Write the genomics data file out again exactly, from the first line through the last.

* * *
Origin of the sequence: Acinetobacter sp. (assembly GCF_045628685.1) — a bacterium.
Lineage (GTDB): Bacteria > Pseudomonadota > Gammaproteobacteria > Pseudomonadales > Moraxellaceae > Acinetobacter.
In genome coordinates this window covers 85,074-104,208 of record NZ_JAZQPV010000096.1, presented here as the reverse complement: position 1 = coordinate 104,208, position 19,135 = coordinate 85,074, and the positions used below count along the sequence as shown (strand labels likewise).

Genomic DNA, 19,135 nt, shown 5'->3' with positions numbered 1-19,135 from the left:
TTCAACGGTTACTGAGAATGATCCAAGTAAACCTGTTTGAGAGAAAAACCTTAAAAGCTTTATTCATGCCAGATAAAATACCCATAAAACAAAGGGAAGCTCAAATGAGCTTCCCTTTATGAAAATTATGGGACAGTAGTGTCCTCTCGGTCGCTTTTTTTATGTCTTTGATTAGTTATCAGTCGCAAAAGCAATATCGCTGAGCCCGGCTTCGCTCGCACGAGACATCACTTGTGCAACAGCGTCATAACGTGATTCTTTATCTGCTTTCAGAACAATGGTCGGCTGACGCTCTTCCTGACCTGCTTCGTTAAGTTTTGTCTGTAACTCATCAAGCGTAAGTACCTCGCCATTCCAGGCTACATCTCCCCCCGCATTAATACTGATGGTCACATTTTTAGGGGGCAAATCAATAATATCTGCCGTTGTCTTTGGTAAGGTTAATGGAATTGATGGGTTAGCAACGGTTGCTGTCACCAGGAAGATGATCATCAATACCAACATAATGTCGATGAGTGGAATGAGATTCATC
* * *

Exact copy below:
Origin of the sequence: Acinetobacter sp. (assembly GCF_045628685.1) — a bacterium.
Lineage (GTDB): Bacteria > Pseudomonadota > Gammaproteobacteria > Pseudomonadales > Moraxellaceae > Acinetobacter.
In genome coordinates this window covers 85,074-104,208 of record NZ_JAZQPV010000096.1, presented here as the reverse complement: position 1 = coordinate 104,208, position 19,135 = coordinate 85,074, and the positions used below count along the sequence as shown (strand labels likewise).

Genomic DNA, 19,135 nt, shown 5'->3' with positions numbered 1-19,135 from the left:
TTCAACGGTTACTGAGAATGATCCAAGTAAACCTGTTTGAGAGAAAAACCTTAAAAGCTTTATTCATGCCAGATAAAATACCCATAAAACAAAGGGAAGCTCAAATGAGCTTCCCTTTATGAAAATTATGGGACAGTAGTGTCCTCTCGGTCGCTTTTTTTATGTCTTTGATTAGTTATCAGTCGCAAAAGCAATATCGCTGAGCCCGGCTTCGCTCGCACGAGACATCACTTGTGCAACAGCGTCATAACGTGATTCTTTATCTGCTTTCAGAACAATGGTCGGCTGACGCTCTTCCTGACCTGCTTCGTTAAGTTTTGTCTGTAACTCATCAAGCGTAAGTACCTCGCCATTCCAGGCTACATCTCCCCCCGCATTAATACTGATGGTCACATTTTTAGGGGGCAAATCAATAATATCTGCCGTTGTCTTTGGTAAGGTTAATGGAATTGATGGGTTAGCAACGGTTGCTGTCACCAGGAAGATGATCATCAATACCAACATAATGTCGATGAGTGGAATGAGATTCATC